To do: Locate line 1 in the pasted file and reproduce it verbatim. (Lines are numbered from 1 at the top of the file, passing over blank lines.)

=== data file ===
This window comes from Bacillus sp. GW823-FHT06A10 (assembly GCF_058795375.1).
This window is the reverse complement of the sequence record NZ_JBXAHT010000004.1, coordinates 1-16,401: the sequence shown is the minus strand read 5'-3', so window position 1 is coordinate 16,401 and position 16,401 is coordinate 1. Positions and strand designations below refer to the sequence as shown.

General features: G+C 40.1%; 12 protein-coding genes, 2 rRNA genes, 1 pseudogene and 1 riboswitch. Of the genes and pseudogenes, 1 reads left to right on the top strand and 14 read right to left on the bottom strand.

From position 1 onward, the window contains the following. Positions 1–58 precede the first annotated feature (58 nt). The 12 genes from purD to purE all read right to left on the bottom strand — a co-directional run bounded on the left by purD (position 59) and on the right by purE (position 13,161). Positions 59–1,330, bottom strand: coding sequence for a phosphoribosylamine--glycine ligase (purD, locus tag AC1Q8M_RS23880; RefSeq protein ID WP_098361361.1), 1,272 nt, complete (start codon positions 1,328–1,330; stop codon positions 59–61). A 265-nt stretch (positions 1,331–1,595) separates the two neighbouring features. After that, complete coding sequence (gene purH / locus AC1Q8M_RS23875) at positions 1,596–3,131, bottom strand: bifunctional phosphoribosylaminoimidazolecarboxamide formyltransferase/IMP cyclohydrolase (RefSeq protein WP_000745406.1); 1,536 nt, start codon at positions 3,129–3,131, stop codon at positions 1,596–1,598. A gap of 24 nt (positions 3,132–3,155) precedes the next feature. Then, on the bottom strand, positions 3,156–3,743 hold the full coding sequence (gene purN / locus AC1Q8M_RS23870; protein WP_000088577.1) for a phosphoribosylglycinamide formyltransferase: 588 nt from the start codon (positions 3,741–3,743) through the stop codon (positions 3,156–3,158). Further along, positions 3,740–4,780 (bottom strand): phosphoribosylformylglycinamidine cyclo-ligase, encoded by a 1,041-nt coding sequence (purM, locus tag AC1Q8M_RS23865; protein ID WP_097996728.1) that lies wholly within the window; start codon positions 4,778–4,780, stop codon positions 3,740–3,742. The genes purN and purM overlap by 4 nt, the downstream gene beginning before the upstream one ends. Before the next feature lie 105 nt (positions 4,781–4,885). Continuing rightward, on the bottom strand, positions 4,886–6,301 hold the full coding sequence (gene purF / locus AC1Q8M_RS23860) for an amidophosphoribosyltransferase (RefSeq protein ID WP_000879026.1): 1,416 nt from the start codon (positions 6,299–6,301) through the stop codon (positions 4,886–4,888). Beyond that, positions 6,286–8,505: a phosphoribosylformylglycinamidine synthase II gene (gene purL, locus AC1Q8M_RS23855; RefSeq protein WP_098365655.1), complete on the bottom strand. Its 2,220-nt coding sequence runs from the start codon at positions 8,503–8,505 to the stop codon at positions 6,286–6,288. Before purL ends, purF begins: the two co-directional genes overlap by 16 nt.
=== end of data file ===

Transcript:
This window comes from Bacillus sp. GW823-FHT06A10 (assembly GCF_058795375.1).